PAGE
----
“No, I have the best system in the world!” #7: Transforming Digital Streaming into an Analog Symphony

“No, I have the best system in the world!” #7: Transforming Digital Streaming into an Analog Symphony

Linn audio, audio, audiophile, hi-fi, high-end, digital streaming, Robert Schryer, PMA Magazine

Paul’s system is one of those rare audiophile systems; its composed entirely of gear of the same brand, in this case, made by venerable Scottish company Linn. Paul’s system is Linn’s 5.0 Katalyst Surround System. Did you think that Linn was mostly about turntables and analogue? Only in a nostalgic sense.

Before I get into the specifics of Paul’s system—and believe me when I say that you’ll probably want to try something that Paul suggests—I wanted to say a word about same-brand systems. If we believe that the fundamental principle we’re looking for when putting together a system is synergistic performance, what can be more synergistic than a system built with components designed to specifically work with each other. Of course, when I say this, I’m not referring to the same-brand Japanese systems we were subjected to in the 80s that were constructed of paper-thin metal casings and blew out distortion instead of music when you were barely outputting 30Wpc. I’m talking about the real, high-grade stuff.

Linn audio, audio, audiophile, hi-fi, high-end, digital streaming, Robert Schryer, PMA Magazine

Linn, of course, made its name with its LP12 turntable, and while the company remains generally better known for its analogue championing, the company has, while some people weren’t looking, and despite initially taking its sweet time to start making digital products*, been at the forefront of digital audio engineering. Linn will celebrate its 50th anniversary next year.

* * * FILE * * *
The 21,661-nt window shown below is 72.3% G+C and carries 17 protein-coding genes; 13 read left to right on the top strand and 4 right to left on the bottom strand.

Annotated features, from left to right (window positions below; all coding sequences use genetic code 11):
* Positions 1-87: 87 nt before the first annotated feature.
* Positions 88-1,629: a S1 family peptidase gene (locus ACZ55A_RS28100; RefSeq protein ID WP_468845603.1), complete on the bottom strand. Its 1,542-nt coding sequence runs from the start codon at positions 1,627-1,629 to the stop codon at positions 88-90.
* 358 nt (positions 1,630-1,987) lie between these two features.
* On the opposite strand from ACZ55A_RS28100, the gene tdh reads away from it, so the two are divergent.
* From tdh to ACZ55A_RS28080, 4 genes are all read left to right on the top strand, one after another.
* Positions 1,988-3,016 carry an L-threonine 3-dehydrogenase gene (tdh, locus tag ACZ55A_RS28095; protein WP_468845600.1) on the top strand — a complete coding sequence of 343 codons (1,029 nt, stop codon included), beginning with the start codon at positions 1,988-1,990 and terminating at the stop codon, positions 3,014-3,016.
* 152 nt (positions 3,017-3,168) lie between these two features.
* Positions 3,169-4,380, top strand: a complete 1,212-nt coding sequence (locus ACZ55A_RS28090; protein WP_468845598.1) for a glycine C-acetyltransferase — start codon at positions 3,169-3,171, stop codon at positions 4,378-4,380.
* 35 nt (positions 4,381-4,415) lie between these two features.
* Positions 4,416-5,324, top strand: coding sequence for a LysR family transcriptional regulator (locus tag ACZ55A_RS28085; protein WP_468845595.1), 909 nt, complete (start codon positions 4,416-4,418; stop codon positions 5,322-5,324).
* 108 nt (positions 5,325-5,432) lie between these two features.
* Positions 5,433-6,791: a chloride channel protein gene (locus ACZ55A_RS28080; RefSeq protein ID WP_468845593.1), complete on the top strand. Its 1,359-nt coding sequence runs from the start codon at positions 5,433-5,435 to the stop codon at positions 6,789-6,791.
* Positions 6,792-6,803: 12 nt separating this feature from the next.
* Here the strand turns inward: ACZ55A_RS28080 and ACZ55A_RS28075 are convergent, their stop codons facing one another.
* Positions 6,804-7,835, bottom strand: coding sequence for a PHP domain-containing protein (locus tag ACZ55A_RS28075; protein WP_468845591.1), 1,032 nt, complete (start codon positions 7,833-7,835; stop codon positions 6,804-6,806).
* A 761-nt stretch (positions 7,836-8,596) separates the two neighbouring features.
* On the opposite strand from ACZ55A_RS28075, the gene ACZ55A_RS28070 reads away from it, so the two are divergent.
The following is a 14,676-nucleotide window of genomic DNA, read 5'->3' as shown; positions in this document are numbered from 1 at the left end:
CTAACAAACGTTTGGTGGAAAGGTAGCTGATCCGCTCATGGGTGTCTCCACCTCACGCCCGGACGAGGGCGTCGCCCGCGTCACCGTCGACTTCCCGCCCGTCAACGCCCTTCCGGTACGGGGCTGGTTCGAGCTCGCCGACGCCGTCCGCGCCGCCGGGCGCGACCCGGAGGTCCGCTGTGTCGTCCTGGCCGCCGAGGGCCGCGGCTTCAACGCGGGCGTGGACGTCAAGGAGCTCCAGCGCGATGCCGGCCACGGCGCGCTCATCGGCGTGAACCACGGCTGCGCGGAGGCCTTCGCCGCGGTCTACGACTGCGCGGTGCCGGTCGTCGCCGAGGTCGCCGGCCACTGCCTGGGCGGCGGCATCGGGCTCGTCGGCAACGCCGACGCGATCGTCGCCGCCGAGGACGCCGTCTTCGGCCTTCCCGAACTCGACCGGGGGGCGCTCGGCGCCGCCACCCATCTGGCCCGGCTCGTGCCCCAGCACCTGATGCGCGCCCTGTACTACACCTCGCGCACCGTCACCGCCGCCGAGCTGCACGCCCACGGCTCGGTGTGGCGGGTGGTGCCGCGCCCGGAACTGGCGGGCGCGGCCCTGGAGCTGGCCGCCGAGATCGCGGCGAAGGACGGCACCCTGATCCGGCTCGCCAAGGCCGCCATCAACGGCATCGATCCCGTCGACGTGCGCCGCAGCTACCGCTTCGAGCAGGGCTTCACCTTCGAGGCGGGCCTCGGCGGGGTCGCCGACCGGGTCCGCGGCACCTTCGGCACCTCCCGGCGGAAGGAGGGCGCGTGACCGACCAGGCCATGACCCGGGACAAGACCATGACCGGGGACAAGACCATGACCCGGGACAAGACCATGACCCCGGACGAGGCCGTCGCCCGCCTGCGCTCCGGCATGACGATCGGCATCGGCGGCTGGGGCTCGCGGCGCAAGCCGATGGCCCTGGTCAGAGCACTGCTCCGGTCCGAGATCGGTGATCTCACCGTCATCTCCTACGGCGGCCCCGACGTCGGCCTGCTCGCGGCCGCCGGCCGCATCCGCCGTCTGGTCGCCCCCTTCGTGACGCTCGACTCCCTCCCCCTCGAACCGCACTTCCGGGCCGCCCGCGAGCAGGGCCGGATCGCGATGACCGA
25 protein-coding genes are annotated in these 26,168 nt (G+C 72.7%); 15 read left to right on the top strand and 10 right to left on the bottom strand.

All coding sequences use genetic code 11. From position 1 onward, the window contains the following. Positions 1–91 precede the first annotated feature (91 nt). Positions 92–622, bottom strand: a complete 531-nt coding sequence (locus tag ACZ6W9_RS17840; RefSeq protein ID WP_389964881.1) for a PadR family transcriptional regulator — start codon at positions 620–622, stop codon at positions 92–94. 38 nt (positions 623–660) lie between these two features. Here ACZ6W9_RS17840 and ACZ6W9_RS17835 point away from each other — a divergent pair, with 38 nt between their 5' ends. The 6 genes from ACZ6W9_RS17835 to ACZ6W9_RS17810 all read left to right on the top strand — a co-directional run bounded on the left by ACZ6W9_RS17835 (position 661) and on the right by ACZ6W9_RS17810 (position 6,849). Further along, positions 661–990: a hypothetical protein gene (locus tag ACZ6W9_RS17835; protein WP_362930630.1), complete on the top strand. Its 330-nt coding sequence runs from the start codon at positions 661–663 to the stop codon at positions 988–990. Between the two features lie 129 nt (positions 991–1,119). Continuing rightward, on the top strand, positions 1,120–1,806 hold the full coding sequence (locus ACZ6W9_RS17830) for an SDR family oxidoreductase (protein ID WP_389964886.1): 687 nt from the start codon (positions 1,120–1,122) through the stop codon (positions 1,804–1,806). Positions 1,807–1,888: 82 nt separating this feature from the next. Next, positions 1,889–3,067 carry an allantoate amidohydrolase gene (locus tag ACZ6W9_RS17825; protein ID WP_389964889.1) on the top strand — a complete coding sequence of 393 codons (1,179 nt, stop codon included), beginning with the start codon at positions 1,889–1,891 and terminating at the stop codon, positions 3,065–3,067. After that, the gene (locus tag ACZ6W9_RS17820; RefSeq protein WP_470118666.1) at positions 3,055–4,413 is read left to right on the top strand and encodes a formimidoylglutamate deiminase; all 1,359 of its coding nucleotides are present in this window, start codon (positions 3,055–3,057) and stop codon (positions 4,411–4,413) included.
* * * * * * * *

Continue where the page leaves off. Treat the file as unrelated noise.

“Linn was one of the first, if not the first, companies to come out with digital streaming for high-end stereo systems,” Paul said to me from Vancouver, B.C., during our Zoom chat. “They’re on the cutting edge of digital streaming. I received their new Klimax DSM/3 hub/streamer two days ago, which set me back the price of a new Honda Civic. I’m selling off a couple of other pieces from my system to cover a good chunk of the cost. But wow, it’s sound quality is incredible.”

I asked Paul about the moment when he realized he had a thing for audio. When was it? “Grade 12,” he said. “My friend’s father had a stereo console with a Garrard turntable. He played Led Zeppelin—I think it was ‘Whole Lotta Love’—and the music started and the guitar came out of the left speaker and the bass out of the right one, it went back and forth… that was the moment I knew I was hooked. (laughs) It was far beyond anything I’d heard before. After that, I started saving everything I could for a better music system.

“My first system came from my parents. They bought me a little Seabreeze suitcase record player, on which you could stack about 6 records on the spindle. I was 2½ years old, with a stack of records of Beethoven, Tchaikovsky, Bach. So here I was, playing my own music.”

“Maybe that’s where it all started from,” I suggested. “The seed was planted.” “Oh, yes” he said. “It’s been an unbelievable journey since then.”

Linn audio, audio, audiophile, hi-fi, high-end, digital streaming, Robert Schryer, PMA Magazine

I asked Paul how happy he was with the current state of his system. He shook his head in disbelief. “It’s one of the best, if not the best, systems I’ve heard, of any system.” How was it different from his previous “best” systems? “I had budgetary constraints,” he said. “I was doing a surround-sound system, so I had to do everything in fives. If I had just bought a stereo system from Linn, all its top components but just stereo, it would have been easier. So I had to start at a lower level. With surround, you can’t have the best cables for your speakers in the front and inferior ones for the centre channel and the speakers in the back. It’s got to be the same all around if you want to get the full effect. I was just building and building. The hobby is as much about listening to music as it is tweaking and improving the system.”